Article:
Life | The Old Book Shop

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The Old Book Shop
Text by Anita Nair and Illustration by Abhijeet Kini
Published: Volume 16, Issue 2, February, 2008

Old books seek me out; they talk to me. Only once did I fail to listen, confides Anita Nair. And therein hangs a tale

One of the disadvantages of living where I do is that I spend an inordinate amount of time merely getting from point A (read that as my home in Bangalore) to point B, C, D, the entire alphabet, in fact. As a natural reaction to this pointless waste of time, I try and avoid impulse trips. Instead, I chalk out various days in the month for various things. Being this boring blue stocking (or almost), my jaunts to the city do not include pulse-racing activities. No assignations of passion for me nor does it include a few holes of golf or an investors conference. Instead most of it has to do with books. Book buying, book returning, book launches, book parties…. The book rules my day, my life and, it occurs to me, my everyday pursuits too.

For someone as steeped in books as I am, I usually deal with my literary angst in old, old-book shops. There is a calm there that is seldom found in regular book shops. The past looms allowing no peer pressure, no posters announcing the arrival of yet another major new talent, no newspaper clippings detailing fabulous advances, no best-seller lists, no need to schmooze…just corridors of dusty, musty old books by either obscure or very dead authors. In fact, to quote Fran Lebowitz: ‘I prefer dead writers because you don’t run into them at parties’…or book shops.
Old, old-book shops, not expensive antiquarian types, but the kind where Perry Mason sits cheek by jowl with Mrs Beeton, who snuggles up to Dr Faust, have always had a strange effect on me. For one, a rush that’s akin to free falling. A feeling of not knowing what next, as one cruises through the hallways of print. The romance of chancing upon a find, the excitement of discovery, the rush of blood to the head, sweet fulfilment....

Every time I travel to a new place, the first thing I do is to look for old books. So that whether it is at the corner of Jonker Street in Melaka or on West Hill Road in Kozhikode or a flea market in New Orleans or a barrow of books in Connaught Place or a lone shelf in the back room of a café in Kodaikanal, I know a firm sense of belonging when I get there. As if time can be captured in my palm by the very act of holding a book whose pages emit the sweet and cloying fragrance of age. As if by inhaling this intoxicating fragrance, part memory, part organic, I can feel a tie bonding me to that book. And so for the moment I cease to be author. Teller of stories. Peddler of imagination. I am the supreme creation of the God of books. A reader and a book lover.

A long time ago when Chennai was Madras and Anna Salai, Mount Road, alongside the Central Station was this elegant red building called Moore Market that housed many a bargain. From genuine leather shoes that fell apart by the time you had walked past Ripon building to Rolex watches that shed gold flakes to silk saris that shrunk when you perspired. But, what Moore Market also held in its vast innards were old books. Little cubbyholes stacked high with books that were laden with dust and anamneses and towards the front their more robust and popular cousins. In one such cubby hole, between a shop that dealt with lingerie – blue and pink frilly panties – and another that sold cardboard-camouflaged-to-look like-leather valises, I found what to this day is my prized possession – a first edition of Sorrell and Son by Warwick Deeping. Only then, a first edition meant little except that it was so tattered that I got it for almost nothing.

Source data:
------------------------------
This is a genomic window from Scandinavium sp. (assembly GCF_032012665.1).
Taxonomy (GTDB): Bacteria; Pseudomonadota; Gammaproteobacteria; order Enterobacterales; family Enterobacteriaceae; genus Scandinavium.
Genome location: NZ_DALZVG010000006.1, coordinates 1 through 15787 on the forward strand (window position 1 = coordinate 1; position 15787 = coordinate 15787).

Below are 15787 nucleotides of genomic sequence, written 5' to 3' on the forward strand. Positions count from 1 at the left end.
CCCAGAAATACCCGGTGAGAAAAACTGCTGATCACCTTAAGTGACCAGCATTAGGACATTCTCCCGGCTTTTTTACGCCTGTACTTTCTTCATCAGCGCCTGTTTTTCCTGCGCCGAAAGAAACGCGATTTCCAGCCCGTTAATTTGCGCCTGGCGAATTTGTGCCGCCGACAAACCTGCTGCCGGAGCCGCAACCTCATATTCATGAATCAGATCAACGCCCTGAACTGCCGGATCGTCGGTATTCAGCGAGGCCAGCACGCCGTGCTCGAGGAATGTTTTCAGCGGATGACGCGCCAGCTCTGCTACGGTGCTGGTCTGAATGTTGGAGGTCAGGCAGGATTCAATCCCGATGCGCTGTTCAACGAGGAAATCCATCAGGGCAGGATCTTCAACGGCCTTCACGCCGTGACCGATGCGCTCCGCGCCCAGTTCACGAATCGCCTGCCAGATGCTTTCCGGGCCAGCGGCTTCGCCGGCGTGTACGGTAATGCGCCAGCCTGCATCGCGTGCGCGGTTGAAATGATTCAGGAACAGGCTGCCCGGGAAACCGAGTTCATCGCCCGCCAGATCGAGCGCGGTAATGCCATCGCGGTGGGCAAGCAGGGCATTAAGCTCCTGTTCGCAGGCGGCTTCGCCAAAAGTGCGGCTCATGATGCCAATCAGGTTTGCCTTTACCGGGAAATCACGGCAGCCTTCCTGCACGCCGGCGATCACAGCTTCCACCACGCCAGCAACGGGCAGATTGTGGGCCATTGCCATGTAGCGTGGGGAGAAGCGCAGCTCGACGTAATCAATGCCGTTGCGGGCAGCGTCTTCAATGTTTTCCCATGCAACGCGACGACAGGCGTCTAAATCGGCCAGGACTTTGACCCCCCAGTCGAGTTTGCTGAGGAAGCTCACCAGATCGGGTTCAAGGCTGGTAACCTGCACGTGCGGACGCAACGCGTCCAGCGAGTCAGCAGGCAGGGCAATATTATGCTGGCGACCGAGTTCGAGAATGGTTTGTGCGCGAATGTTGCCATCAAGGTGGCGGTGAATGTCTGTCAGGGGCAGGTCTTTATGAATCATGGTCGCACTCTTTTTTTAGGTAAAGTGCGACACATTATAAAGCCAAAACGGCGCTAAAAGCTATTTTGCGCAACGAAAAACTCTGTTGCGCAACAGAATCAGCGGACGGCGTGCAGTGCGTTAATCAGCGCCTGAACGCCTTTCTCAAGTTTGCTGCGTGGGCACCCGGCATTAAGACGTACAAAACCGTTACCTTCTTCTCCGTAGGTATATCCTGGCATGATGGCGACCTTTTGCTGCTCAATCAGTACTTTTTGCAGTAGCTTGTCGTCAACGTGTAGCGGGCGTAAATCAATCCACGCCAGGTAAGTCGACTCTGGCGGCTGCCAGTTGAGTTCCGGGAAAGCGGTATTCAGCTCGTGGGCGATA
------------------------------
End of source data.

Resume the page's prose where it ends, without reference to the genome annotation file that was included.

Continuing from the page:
Every once in a while, my brother Sunil and I would take the suburban train from Avadi to Madras Central; we were in the city to shop for clothes. But I would insist on staying within Moore Market, quite content to settle for cheap accoutrements and use the extra for books. I would browse till a mysterious force would lead me to a find in a pile. Sometimes, it was merely an author I had always wanted to read; sometimes, it was a book that no one obviously had wanted but it still was an exemplary piece of writing…. I never left Moore Market without a book or a sense of triumph.

Old books seek me out; they talk to me. And only once did I fail to listen. While holidaying in Kerala, Sunil and I were invited to take first pickings from the bookcase of a family emigrating to the USA. Mohan, the acquaintance who took us there was hoping we would buy enough to satisfy seventy-eight year old Chacko and he, in turn, would gift Mohan the dinner service he coveted. Chacko flung open an inner door and my heart free fell.

“All these are my son Cherian’s books. He always shut himself up in this room and read. Once he left for Baltimore, we kept the room locked and opened it just once a month to dust it. I would have liked to have taken the books with me but he said no. I don’t read English books or I would have kept a few for myself. I’m sure you will find many interesting books here,” Chacko gleamed with pride.

Cherian, ardent reader, mechanical engineer and perhaps a solitary soul was a porn aficionado. He had the most extensive and explicit collection of pornography I had ever seen. Covered in brown paper and indexed quite neatly with titles like Screw, Blow…. Sunil and I looked at each other and grinned. Cherian’s books called, beckoned and gestured quite rudely but I ignored them till I saw a couple of Moravias tucked away in a top shelf. And then on a whim because the name of the author Agnyar Mykle appealed to me, I picked that book. “These will do,” I said.
Mohan threw me a dirty look and Chacko didn’t even bother to hide his annoyance. “Why? Don’t you like the books? Maybe they are too serious for you, huh?” he tossed, at our hastily retreating backs.